The Mummy's Shroud
|The Mummy's Shroud|
Theatrical release poster
|Directed by||John Gilling|
|Produced by||Michael Carreras|
|Written by||John Gilling|
|Music by||Don Banks|
|Edited by||Chris Barnes|
|Distributed by||Warner-Pathé (UK)|
20th Century Fox (US)
It stars André Morell and David Buck as explorers who uncover the tomb of an ancient Egyptian mummy. It also starred John Phillips, Maggie Kimberly, Elizabeth Sellars and Michael Ripper as Longbarrow. Stuntman Eddie Powell (Christopher Lee's regular stunt double) played the Mummy, brought back to life to wreak revenge on his enemies. The uncredited narrator in the prologue, sometimes incorrectly assumed to be Peter Cushing, is British actor Tim Turner.
It was the third of Hammer's four Mummy films, a cycle which began with The Mummy (1959), continued with The Curse of the Mummy's Tomb (1964), and ended with Blood from the Mummy's Tomb (1971). It was the last to feature a bandaged mummy - the final film contained no such character.
The Mummy's Shroud is set in 1920 and tells the story of a team of archaeologists who come across the lost tomb of the boy Pharaoh Kah-To-Bey (Toolsie Persaud). The story begins with a flash back sequence to Ancient Egypt and we see the story of how Prem (Dickie Owen), a manservant of Kah-To-Bey, spirited away the boy when his father (Bruno Barnabe) was killed in a palace coup and took him into the desert for protection. Unfortunately, the boy dies and is buried.
The story then moves forward to 1920 and shows the expedition led by scientist Sir Basil Walden (Andre Morell), and business man Stanley Preston (John Phillips) finding the tomb. They ignore the dire warning issued to them by Hasmid (Roger Delgado), a local Bedouin about the consequences for those that violate the tombs of Ancient Egypt and remove the bodies and the sacred shroud. Sir Basil is bitten by a snake just after finding the tomb. He recovers, but has a relapse after arriving back in Cairo.
Preston takes advantage of this and commits him to an insane asylum, to take credit for finding the tomb and Prince's mummy himself. Meanwhile, after being placed in the Cairo Museum, the mummy of Prem is revived when Hasmid chants the sacred oath on the shroud. The mummy then proceeds to go on a murderous rampage to kill off the members of the expedition, beginning with Sir Basil after he escapes from the asylum. One by one, those who assisted in removing the contents of the tomb to Cairo are eliminated by such grisly means as strangulation, being thrown out of windows, and having photographic acid thrown in their face. Greedy Stanley Preston, the real villain of the piece, after repeated attempts to evade the murder investigations and flee for his own safely, is murdered in a Cairo sidestreet by the avenging mummy. All ends happily thanks to the intervention of remaining members of the party, Stanley's son Paul Preston (David Buck) and Maggie Claire de Sangre (Maggie Kimberly), who succeed in destroying the Mummy.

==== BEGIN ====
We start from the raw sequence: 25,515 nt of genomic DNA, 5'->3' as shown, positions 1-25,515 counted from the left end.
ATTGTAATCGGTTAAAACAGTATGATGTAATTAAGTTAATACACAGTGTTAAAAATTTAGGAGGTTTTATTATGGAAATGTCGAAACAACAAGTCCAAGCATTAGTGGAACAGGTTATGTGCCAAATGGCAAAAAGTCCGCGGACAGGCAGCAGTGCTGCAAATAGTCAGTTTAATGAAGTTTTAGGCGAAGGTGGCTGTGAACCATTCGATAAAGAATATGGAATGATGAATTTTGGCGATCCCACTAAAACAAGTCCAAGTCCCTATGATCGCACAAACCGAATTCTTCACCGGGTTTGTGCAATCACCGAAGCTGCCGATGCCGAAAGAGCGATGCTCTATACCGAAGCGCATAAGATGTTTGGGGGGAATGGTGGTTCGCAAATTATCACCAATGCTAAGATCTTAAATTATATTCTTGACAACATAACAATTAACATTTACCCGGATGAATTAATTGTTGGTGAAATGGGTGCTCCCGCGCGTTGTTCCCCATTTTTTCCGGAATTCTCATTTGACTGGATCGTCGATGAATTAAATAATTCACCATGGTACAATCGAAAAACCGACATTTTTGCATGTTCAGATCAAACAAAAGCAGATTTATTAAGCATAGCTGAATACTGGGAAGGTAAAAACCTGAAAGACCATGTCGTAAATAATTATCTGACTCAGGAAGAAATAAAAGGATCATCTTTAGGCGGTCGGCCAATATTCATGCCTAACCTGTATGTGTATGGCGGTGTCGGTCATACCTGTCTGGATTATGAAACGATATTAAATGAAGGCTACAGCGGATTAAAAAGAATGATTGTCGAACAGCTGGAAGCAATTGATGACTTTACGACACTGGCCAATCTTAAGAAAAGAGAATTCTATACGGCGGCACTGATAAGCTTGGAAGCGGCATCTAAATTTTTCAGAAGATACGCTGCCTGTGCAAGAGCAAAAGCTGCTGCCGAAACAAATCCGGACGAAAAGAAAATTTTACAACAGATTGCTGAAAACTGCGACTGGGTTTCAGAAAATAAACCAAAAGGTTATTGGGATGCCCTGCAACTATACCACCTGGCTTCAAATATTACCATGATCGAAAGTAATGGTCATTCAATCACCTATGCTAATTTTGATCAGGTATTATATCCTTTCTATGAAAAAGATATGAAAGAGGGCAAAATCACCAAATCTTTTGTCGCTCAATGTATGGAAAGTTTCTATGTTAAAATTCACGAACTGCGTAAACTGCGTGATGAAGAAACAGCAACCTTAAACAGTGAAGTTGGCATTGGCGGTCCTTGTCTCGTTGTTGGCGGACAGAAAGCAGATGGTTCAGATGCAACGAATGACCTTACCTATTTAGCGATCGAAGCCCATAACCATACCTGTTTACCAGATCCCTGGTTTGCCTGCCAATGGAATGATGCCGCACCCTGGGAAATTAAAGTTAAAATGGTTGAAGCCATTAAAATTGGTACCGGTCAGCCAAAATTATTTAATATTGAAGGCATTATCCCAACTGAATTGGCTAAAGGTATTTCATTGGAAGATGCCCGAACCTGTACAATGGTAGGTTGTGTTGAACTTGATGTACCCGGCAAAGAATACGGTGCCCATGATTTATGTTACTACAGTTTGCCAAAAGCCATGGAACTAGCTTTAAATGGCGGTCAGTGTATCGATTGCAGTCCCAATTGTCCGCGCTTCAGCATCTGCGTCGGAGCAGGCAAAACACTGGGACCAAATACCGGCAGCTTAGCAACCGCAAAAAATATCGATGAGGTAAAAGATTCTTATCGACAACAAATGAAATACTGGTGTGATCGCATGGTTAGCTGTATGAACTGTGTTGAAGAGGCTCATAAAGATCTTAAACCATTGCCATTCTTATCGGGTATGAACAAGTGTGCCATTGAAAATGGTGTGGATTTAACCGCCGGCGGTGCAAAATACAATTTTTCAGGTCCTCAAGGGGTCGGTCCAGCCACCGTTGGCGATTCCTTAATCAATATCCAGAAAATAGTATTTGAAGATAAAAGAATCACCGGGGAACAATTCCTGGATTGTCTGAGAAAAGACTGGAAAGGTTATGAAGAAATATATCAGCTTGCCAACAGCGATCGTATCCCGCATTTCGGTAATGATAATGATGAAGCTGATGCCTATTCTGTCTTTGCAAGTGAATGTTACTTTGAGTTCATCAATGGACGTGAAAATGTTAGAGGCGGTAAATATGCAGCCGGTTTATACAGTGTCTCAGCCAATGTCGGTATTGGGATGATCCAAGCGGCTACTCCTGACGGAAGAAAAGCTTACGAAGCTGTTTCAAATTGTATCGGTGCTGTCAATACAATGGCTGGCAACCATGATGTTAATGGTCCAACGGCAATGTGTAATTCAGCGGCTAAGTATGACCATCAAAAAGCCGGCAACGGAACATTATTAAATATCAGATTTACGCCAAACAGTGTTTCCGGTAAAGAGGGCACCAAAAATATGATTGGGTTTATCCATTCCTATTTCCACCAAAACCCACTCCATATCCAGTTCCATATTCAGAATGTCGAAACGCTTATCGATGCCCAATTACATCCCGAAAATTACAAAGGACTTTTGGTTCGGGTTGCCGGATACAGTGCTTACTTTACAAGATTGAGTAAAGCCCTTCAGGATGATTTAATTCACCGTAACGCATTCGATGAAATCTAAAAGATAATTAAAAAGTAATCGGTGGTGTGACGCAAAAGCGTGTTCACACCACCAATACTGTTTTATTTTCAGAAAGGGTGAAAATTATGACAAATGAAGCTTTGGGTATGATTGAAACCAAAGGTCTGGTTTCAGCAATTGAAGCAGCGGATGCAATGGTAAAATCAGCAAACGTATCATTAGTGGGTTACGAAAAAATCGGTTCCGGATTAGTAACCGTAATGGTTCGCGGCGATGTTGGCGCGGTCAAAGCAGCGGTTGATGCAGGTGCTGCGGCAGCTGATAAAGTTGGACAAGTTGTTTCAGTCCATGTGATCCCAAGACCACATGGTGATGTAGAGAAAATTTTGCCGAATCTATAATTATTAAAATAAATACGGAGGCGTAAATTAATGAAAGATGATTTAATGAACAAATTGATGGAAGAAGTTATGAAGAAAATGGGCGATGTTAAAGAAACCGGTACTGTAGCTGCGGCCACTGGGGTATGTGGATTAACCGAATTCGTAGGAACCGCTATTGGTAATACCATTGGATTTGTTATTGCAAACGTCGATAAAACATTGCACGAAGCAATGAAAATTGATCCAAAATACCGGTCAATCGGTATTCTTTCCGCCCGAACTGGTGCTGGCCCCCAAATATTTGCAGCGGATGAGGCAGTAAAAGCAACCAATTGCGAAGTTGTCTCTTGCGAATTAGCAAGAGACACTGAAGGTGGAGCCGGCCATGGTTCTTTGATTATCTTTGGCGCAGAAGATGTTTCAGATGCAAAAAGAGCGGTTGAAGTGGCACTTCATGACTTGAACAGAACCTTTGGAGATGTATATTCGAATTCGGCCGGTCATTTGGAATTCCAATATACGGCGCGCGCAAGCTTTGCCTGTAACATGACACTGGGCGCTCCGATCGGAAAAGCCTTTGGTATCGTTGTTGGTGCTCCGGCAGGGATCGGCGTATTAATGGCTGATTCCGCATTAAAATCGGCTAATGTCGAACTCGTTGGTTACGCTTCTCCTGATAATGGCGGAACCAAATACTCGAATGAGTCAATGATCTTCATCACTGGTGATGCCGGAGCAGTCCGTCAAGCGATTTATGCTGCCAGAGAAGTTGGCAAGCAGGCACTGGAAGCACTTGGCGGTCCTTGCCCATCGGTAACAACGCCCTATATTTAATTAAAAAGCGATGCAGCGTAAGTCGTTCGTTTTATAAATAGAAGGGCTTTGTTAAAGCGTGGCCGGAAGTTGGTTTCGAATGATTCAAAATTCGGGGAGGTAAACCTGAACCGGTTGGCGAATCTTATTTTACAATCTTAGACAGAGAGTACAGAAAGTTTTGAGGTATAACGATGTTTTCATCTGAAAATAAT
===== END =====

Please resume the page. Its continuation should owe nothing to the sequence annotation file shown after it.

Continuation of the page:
- André Morell as Sir Basil Walden (as Andre Morell)
- John Phillips as Stanley Preston
- David Buck as Paul Preston
- Elizabeth Sellars as Barbara Preston
- Maggie Kimberly as Claire (as Maggie Kimberley)
- Michael Ripper as Longbarrow
- Tim Barrett as Harry
- Richard Warner as Inspector Barrani
- Roger Delgado as Hasmid
- Catherine Lacey as Haiti
- Dickie Owen as Prem
- Bruno Barnabe as Pharaoh
- Toni Gilpin as Pharaoh's Wife
- Toolsie Persaud as Kah-to-Bey
- Eddie Powell as The Mummy
- Andreas Malandrinos as the Curator
- John Roshi as the Arab Cleaner (uncredited)
- Tim Turner as Narrator (uncredited)
The Monthly Film Bulletin wrote, "Stilted rehash of the old avenging mummy routine, brightened from time to time by Catherine Lacey as a toothless hag [...] The rest of the cast huff and puff over their moribund lines, and the plot contains no surprises." Variety declared, "Although macabre sequences create some tension and splash a lot of gore, dialog, characterizations and plot have little to recommend them [...] John Gilling both wrote the screenplay and directed it, but showed little originality in either endeavor. Several crowd scenes did not disguise appearance that pic was on the low side of low budget scale." Dan Bates of Film Quarterly lamented the "successively more repulsive ways" that the mummy did in its victims and asked: "Whatever happened to the old idea that the best screen horror is left unseen? It's forgotten here. Which is rather sad, since Gilling, who also made the superior The Reptile for Hammer, handles his actors remarkably well."
Allmovie's review of the film was unfavourable: "The Mummy's Shroud is a standard issue spook show that recycles elements from the previous two mummy titles [...] without any of their atmosphere, imagination or suspense."
In other media
The film was adapted into a 12-page comic strip for the December 1977 issue of the magazine House of Hammer (volume 2, #15, published by Top Sellers Limited). It was drawn by David Jackson from a script by Donne Avenell. The cover of the issue featured a painting by Brian Lewis, depicting a scene from the movie.
It was released on DVD in the US in 2000 on the Anchor Bay label. It is rated PG, uncut, in the UK, a long way from its original X certificate in the cinema.
- "The Mummy's Shroud". The Monthly Film Bulletin. 34 (401): 96. June 1967.
- "The Mummy's Shroud". Variety: 6. 29 March 1967.
- Bates, Dan (Winter 1967–1968). "The Mummy's Shroud". Film Quarterly. 21 (2): 63.CS1 maint: date format (link)
- Paul Gaita. "The Mummy's Shroud - Review". Allmovie. Retrieved 8 July 2012.
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